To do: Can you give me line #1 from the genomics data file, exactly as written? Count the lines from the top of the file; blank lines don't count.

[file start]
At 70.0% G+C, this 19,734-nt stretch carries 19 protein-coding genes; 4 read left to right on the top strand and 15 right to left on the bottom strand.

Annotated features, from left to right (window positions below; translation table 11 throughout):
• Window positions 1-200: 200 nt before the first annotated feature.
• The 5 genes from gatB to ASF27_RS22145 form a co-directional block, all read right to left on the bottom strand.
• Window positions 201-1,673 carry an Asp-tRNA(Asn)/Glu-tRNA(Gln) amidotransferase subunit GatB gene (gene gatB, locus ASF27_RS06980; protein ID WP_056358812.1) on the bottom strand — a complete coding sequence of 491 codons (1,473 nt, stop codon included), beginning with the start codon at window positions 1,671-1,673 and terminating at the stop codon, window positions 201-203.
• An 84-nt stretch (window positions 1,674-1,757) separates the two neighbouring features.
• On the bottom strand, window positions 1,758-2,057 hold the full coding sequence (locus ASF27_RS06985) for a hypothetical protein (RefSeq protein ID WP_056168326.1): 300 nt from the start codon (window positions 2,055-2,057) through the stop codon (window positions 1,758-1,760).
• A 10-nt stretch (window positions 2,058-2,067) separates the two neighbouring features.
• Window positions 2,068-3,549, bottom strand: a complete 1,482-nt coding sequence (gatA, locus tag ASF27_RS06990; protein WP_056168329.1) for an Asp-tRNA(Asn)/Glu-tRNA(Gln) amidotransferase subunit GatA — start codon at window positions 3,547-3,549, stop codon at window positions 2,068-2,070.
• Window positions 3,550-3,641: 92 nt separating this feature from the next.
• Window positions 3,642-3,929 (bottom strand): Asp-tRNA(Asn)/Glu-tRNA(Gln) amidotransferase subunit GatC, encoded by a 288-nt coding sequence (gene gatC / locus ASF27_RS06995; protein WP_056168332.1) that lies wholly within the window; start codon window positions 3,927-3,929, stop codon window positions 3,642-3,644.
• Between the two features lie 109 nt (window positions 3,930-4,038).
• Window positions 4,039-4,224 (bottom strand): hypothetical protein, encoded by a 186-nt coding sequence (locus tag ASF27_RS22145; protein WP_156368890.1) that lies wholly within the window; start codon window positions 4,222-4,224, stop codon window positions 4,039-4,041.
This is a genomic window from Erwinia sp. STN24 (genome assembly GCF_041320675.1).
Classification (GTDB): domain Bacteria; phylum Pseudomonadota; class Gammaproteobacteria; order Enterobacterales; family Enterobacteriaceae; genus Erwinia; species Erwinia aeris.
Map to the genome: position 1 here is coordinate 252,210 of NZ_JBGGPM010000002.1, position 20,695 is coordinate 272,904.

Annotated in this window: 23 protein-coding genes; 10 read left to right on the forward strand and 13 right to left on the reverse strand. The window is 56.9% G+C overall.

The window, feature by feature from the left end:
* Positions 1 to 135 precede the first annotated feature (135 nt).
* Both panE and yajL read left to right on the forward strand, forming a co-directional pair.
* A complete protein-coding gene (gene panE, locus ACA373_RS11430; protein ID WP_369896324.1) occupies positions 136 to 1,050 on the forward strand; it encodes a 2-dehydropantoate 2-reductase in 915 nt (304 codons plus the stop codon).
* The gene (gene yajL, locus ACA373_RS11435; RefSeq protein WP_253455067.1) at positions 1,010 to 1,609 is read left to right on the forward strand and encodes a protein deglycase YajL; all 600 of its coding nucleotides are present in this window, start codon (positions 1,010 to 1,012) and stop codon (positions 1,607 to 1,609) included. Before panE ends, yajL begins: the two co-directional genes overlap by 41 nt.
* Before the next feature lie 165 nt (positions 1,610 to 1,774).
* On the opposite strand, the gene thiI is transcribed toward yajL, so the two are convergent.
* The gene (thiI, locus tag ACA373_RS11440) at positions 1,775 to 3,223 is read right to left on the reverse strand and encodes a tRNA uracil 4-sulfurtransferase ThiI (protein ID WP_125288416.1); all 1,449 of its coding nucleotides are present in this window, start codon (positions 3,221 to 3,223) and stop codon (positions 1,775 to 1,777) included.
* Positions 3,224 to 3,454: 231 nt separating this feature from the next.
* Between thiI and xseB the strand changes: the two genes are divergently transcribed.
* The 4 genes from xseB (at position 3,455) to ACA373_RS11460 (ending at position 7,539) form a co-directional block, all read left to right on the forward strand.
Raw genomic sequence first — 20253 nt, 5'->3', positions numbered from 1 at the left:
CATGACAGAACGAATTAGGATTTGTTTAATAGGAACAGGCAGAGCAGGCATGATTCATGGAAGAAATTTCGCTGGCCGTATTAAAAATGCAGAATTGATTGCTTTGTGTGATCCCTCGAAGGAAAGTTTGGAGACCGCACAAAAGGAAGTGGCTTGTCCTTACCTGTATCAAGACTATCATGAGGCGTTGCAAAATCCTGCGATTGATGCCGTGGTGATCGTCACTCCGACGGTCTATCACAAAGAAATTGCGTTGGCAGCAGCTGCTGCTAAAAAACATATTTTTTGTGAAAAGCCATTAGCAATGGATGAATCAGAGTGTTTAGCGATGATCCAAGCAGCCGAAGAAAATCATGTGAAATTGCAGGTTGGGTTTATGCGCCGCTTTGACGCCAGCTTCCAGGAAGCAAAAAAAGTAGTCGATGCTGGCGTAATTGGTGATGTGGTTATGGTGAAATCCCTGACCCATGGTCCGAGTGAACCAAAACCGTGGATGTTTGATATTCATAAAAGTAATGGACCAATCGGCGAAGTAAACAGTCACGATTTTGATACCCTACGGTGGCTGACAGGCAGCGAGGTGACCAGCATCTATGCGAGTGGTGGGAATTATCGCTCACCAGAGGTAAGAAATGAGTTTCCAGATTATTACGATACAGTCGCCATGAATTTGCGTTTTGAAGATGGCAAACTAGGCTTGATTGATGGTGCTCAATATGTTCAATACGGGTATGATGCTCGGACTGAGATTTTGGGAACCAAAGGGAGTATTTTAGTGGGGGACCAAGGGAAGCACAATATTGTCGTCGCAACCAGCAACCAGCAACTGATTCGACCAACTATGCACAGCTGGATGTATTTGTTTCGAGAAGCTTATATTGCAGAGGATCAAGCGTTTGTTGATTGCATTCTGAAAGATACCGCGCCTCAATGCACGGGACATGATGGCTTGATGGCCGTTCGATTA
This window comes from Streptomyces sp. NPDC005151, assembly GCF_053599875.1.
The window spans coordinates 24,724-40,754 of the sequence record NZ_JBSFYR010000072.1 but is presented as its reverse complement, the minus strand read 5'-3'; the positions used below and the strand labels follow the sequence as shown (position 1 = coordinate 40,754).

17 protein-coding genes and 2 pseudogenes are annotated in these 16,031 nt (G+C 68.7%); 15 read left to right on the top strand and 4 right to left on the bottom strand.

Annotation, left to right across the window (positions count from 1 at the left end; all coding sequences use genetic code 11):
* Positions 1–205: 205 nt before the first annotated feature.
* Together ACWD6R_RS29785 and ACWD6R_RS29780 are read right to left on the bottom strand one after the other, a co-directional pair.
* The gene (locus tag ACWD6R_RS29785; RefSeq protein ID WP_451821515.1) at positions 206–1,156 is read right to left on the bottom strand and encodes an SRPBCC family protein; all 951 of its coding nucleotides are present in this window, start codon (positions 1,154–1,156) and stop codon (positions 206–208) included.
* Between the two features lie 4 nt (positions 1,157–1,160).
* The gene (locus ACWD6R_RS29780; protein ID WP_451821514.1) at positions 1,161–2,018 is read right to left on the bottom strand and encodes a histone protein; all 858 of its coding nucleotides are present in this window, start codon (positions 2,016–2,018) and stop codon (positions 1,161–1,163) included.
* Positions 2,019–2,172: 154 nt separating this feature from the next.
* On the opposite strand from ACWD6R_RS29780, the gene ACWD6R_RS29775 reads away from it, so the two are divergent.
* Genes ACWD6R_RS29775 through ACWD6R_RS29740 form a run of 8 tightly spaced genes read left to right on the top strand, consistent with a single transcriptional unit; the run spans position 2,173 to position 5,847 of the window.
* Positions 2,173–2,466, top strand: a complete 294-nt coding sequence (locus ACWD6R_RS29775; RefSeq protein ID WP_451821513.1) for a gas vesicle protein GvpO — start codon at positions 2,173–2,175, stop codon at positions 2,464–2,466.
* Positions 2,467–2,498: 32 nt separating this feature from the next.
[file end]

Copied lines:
At 70.0% G+C, this 19,734-nt stretch carries 19 protein-coding genes; 4 read left to right on the top strand and 15 right to left on the bottom strand.